PMCID: PMC2958519  PMID: 20981317
15.  Huo-Luo-Xiao-Ling Dan modulates antigen-directed immune response in adjuvant-induced inflammation 
Journal of ethnopharmacology  2009;123(1):40-44.
Ethnopharmacological relevance
HLXL is a traditional Chinese medicine that has long been used in folk medicine for the treatment of chronic inflammatory diseases. However, the precise immunological mechanisms by which HLXL mediates its anti-inflammatory activity are not fully defined.
Aim of the study
To determine the effects of HLXL on antigen-specific immune parameters in adjuvant-induced inflammation model in the Lewis rat.
Materials and Methods
Rats were fed daily with either HLXL (2.3 g/kg) or vehicle (water) beginning 3 d before subcutaneous injection of heat-killed M. tuberculosis H37Ra (Mtb), and then continued for another 6 d. After 9 d of Mtb injection, the draining lymph node cells were tested for T cell proliferative and cytokine responses against mycobacterial heat-shock protein 65 (Bhsp65). Moreover, sera were tested for anti-Bhsp65 antibodies and nitric oxide (NO).
HLXL-treated rats showed reduced T cell proliferative response to Bhsp65 compared to control rats. Furthermore, HLXL suppressed IL-17 response but enhanced IL-10 response without much effect on IFN-γ. HLXL treatment also reduced the levels of anti-Bhsp65 antibodies but not that of NO.
HLXL feeding modulated both the cellular and the humoral immune response to Bhsp65 favoring an anti-inflammatory milieu for suppression of adjuvant-induced inflammation.
PMCID: PMC2925191  PMID: 19429337
Huo-Luo-Xiao-Ling Dan; Immune modulation; Cytokines; Antibodies; T cells; Inflammation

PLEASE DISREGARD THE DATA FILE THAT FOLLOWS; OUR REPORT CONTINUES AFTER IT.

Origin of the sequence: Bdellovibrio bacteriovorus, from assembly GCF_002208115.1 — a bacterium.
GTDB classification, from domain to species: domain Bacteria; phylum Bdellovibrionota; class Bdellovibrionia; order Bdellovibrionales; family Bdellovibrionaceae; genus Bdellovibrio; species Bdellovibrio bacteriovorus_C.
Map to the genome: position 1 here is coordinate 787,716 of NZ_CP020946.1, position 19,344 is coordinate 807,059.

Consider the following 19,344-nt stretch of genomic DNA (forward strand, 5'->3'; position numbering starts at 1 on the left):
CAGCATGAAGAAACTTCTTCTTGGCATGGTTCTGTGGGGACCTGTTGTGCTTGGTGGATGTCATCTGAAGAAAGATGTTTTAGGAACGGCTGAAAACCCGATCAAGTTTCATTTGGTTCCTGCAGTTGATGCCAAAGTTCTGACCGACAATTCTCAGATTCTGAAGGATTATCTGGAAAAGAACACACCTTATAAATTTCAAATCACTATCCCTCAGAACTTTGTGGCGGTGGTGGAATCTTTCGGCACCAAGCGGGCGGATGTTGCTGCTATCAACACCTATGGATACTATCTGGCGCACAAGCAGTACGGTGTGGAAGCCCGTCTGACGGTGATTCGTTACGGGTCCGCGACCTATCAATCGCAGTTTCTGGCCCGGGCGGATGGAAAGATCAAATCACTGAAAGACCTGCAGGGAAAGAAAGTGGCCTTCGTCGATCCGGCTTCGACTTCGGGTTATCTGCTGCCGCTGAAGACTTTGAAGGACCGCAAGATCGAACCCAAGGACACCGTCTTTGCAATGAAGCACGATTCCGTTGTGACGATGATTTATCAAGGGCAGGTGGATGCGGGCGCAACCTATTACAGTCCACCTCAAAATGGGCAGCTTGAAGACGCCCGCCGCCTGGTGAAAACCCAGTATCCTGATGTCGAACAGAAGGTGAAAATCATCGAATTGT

16.  Palmitic Acid Analogs Exhibit Nanomolar Binding Affinity for the HIV-1 CD4 Receptor and Nanomolar Inhibition of gp120-to-CD4 Fusion 
PLoS ONE  2010;5(8):e12168.
We recently reported that palmitic acid (PA) is a novel and efficient CD4 fusion inhibitor to HIV-1 entry and infection. In the present report, based on in silico modeling of the novel CD4 pocket that binds PA, we describe discovery of highly potent PA analogs with increased CD4 receptor binding affinities (Kd) and gp120-to-CD4 inhibition constants (Ki). The PA analogs were selected to satisfy Lipinski's rule of drug-likeness, increased solubility, and to avoid potential cytotoxicity.
Principal Findings
PA analog 2-bromopalmitate (2-BP) was most efficacious with Kd ∼74 nM and Ki ∼122 nM, ascorbyl palmitate (6-AP) exhibited slightly higher Kd ∼140 nM and Ki ∼354 nM, and sucrose palmitate (SP) was least efficacious binding to CD4 with Kd ∼364 nM and inhibiting gp120-to-CD4 binding with Ki ∼1486 nM. Importantly, PA and its analogs specifically bound to the CD4 receptor with the one to one stoichiometry.
Considering observed differences between Ki and Kd values indicates clear and rational direction for improving inhibition efficacy to HIV-1 entry and infection. Taken together this report introduces a novel class of natural small molecules fusion inhibitors with nanomolar efficacy of CD4 receptor binding and inhibition of HIV-1 entry.
PMCID: PMC2921400  PMID: 20730055
17.  Novel coumarin glycoside and phenethyl vanillate from Notopterygium forbesii and their binding affinities for opioid and dopamine receptors 
Bioorganic & medicinal chemistry  2007;16(6):3218-3223.
Bioactivity-guided fractionation of Notopterygium forbesii has resulted in the isolation of one new coumarin glycoside and one new phenethyl vanillate, together with seventeen known compounds. The structures of these compounds were characterized by spectroscopic methods. These compounds were evaluated for their binding affinities to the opioid and dopamine receptors, and falcarindiol showed weak binding affinities to opioid receptors and moderate affinity for D1 receptor (Ki = 192±6 nM).
PMCID: PMC2366027  PMID: 18166466